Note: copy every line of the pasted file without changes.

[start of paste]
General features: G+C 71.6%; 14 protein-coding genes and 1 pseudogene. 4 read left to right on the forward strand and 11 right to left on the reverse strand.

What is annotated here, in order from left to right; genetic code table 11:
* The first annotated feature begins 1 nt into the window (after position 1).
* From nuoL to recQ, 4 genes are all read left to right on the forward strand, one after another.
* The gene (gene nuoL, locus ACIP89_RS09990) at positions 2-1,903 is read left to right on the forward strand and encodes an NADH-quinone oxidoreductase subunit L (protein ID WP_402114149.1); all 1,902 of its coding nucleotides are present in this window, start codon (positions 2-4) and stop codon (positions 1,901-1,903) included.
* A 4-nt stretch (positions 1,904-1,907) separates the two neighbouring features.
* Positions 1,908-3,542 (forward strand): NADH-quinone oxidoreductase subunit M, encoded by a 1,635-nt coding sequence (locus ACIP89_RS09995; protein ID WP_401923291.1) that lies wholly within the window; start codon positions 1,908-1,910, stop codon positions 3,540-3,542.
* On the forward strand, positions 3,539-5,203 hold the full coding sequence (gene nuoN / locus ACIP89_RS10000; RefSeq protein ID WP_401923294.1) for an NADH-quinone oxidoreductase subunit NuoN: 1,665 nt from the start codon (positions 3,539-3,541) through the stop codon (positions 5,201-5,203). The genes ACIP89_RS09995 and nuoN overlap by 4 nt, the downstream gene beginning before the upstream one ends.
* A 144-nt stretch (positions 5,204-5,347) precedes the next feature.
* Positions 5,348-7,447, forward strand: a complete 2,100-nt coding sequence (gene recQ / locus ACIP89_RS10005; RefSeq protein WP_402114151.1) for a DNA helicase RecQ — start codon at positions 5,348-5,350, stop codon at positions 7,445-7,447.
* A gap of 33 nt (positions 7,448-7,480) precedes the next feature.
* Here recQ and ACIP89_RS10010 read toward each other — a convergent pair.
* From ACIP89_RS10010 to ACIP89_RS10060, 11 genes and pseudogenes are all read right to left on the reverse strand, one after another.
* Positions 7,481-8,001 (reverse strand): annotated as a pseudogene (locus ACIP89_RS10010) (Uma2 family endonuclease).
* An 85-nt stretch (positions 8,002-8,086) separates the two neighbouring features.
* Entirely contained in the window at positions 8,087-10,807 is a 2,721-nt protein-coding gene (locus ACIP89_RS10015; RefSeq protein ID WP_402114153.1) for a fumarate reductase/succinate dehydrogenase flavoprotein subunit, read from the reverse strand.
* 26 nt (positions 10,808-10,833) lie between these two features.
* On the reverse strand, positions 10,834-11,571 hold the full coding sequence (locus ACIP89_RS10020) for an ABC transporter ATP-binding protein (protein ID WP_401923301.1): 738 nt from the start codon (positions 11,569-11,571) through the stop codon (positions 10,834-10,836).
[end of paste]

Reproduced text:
General features: G+C 71.6%; 14 protein-coding genes and 1 pseudogene. 4 read left to right on the forward strand and 11 right to left on the reverse strand.

What is annotated here, in order from left to right; genetic code table 11:
* The first annotated feature begins 1 nt into the window (after position 1).
* From nuoL to recQ, 4 genes are all read left to right on the forward strand, one after another.
* The gene (gene nuoL, locus ACIP89_RS09990) at positions 2-1,903 is read left to right on the forward strand and encodes an NADH-quinone oxidoreductase subunit L (protein ID WP_402114149.1); all 1,902 of its coding nucleotides are present in this window, start codon (positions 2-4) and stop codon (positions 1,901-1,903) included.
* A 4-nt stretch (positions 1,904-1,907) separates the two neighbouring features.
* Positions 1,908-3,542 (forward strand): NADH-quinone oxidoreductase subunit M, encoded by a 1,635-nt coding sequence (locus ACIP89_RS09995; protein ID WP_401923291.1) that lies wholly within the window; start codon positions 1,908-1,910, stop codon positions 3,540-3,542.
* On the forward strand, positions 3,539-5,203 hold the full coding sequence (gene nuoN / locus ACIP89_RS10000; RefSeq protein ID WP_401923294.1) for an NADH-quinone oxidoreductase subunit NuoN: 1,665 nt from the start codon (positions 3,539-3,541) through the stop codon (positions 5,201-5,203). The genes ACIP89_RS09995 and nuoN overlap by 4 nt, the downstream gene beginning before the upstream one ends.
* A 144-nt stretch (positions 5,204-5,347) precedes the next feature.
* Positions 5,348-7,447, forward strand: a complete 2,100-nt coding sequence (gene recQ / locus ACIP89_RS10005; RefSeq protein WP_402114151.1) for a DNA helicase RecQ — start codon at positions 5,348-5,350, stop codon at positions 7,445-7,447.
* A gap of 33 nt (positions 7,448-7,480) precedes the next feature.
* Here recQ and ACIP89_RS10010 read toward each other — a convergent pair.
* From ACIP89_RS10010 to ACIP89_RS10060, 11 genes and pseudogenes are all read right to left on the reverse strand, one after another.
* Positions 7,481-8,001 (reverse strand): annotated as a pseudogene (locus ACIP89_RS10010) (Uma2 family endonuclease).
* An 85-nt stretch (positions 8,002-8,086) separates the two neighbouring features.
* Entirely contained in the window at positions 8,087-10,807 is a 2,721-nt protein-coding gene (locus ACIP89_RS10015; RefSeq protein ID WP_402114153.1) for a fumarate reductase/succinate dehydrogenase flavoprotein subunit, read from the reverse strand.
* 26 nt (positions 10,808-10,833) lie between these two features.
* On the reverse strand, positions 10,834-11,571 hold the full coding sequence (locus ACIP89_RS10020) for an ABC transporter ATP-binding protein (protein ID WP_401923301.1): 738 nt from the start codon (positions 11,569-11,571) through the stop codon (positions 10,834-10,836).